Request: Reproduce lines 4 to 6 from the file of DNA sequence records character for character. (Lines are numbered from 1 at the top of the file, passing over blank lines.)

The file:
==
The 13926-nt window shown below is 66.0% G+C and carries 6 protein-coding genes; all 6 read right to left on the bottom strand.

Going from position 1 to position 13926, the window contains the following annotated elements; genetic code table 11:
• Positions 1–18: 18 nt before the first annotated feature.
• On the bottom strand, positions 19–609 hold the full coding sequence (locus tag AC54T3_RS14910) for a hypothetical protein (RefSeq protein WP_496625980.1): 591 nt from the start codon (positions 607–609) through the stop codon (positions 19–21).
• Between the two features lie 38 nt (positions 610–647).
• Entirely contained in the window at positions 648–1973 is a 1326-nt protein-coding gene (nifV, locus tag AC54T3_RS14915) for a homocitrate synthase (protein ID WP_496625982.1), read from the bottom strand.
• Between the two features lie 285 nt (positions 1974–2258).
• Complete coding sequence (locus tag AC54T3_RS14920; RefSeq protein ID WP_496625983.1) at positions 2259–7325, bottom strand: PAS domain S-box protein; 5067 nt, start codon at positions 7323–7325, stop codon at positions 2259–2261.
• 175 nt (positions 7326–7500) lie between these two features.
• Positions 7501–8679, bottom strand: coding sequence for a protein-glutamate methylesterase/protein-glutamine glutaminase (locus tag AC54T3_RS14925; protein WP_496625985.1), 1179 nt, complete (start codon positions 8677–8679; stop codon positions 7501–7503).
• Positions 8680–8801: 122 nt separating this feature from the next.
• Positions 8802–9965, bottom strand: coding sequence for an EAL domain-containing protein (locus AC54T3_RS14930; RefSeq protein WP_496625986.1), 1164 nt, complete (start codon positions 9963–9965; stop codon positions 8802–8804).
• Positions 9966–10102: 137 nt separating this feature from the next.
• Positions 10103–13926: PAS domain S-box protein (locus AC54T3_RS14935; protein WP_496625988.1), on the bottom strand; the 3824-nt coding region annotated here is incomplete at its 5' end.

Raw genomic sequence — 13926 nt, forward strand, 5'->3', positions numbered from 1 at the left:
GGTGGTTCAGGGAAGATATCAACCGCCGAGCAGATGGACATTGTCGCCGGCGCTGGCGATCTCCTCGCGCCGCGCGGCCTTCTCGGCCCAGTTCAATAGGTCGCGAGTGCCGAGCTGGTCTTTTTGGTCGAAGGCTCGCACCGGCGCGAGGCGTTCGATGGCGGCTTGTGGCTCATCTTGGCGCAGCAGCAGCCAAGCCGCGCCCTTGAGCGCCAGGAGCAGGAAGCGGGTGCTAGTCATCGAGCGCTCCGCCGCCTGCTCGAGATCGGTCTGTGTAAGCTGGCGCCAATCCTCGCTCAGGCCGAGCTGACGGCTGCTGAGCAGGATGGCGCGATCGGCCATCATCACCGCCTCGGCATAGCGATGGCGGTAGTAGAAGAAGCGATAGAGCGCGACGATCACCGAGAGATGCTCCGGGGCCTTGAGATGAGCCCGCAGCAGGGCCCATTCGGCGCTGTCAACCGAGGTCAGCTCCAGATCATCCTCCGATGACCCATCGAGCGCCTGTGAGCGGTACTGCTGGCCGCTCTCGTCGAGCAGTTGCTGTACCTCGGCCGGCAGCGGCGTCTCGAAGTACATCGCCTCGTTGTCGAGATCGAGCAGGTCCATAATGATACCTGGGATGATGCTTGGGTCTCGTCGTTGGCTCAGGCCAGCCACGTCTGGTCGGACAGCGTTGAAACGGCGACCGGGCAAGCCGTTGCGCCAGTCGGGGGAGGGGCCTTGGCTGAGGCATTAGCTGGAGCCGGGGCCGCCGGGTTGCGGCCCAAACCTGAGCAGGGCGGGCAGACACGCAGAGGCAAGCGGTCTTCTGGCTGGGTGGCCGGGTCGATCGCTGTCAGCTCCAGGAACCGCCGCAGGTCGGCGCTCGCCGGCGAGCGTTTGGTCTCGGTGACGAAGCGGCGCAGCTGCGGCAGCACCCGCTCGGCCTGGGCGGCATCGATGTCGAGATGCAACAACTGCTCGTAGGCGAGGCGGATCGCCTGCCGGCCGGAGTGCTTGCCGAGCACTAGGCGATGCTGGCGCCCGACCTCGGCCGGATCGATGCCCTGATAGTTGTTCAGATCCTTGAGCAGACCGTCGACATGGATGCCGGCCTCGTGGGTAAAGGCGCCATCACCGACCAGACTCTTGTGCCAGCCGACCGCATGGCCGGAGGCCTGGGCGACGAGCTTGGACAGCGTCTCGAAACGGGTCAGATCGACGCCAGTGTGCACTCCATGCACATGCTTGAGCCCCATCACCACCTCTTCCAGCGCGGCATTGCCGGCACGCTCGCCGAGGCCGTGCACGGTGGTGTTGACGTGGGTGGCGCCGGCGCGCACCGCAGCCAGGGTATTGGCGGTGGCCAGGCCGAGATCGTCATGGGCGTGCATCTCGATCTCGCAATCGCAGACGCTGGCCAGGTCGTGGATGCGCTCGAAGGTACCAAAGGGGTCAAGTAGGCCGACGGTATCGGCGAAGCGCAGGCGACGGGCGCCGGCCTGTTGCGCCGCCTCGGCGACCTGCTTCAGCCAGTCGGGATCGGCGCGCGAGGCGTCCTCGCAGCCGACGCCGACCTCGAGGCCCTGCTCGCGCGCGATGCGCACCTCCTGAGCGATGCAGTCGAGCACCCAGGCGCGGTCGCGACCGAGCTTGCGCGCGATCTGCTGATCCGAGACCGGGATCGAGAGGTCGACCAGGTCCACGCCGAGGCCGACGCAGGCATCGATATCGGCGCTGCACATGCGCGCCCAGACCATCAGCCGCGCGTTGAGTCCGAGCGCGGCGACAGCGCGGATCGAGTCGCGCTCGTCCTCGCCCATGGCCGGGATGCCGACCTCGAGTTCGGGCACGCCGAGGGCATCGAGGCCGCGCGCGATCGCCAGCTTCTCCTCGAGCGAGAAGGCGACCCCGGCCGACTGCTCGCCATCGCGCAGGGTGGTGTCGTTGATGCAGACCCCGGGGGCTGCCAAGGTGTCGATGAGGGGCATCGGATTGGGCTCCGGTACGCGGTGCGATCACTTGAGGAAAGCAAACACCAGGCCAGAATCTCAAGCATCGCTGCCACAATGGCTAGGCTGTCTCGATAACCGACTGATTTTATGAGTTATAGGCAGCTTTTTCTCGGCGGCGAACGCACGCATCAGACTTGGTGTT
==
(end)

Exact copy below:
• On the bottom strand, positions 19–609 hold the full coding sequence (locus tag AC54T3_RS14910) for a hypothetical protein (RefSeq protein WP_496625980.1): 591 nt from the start codon (positions 607–609) through the stop codon (positions 19–21).
• Between the two features lie 38 nt (positions 610–647).
• Entirely contained in the window at positions 648–1973 is a 1326-nt protein-coding gene (nifV, locus tag AC54T3_RS14915) for a homocitrate synthase (protein ID WP_496625982.1), read from the bottom strand.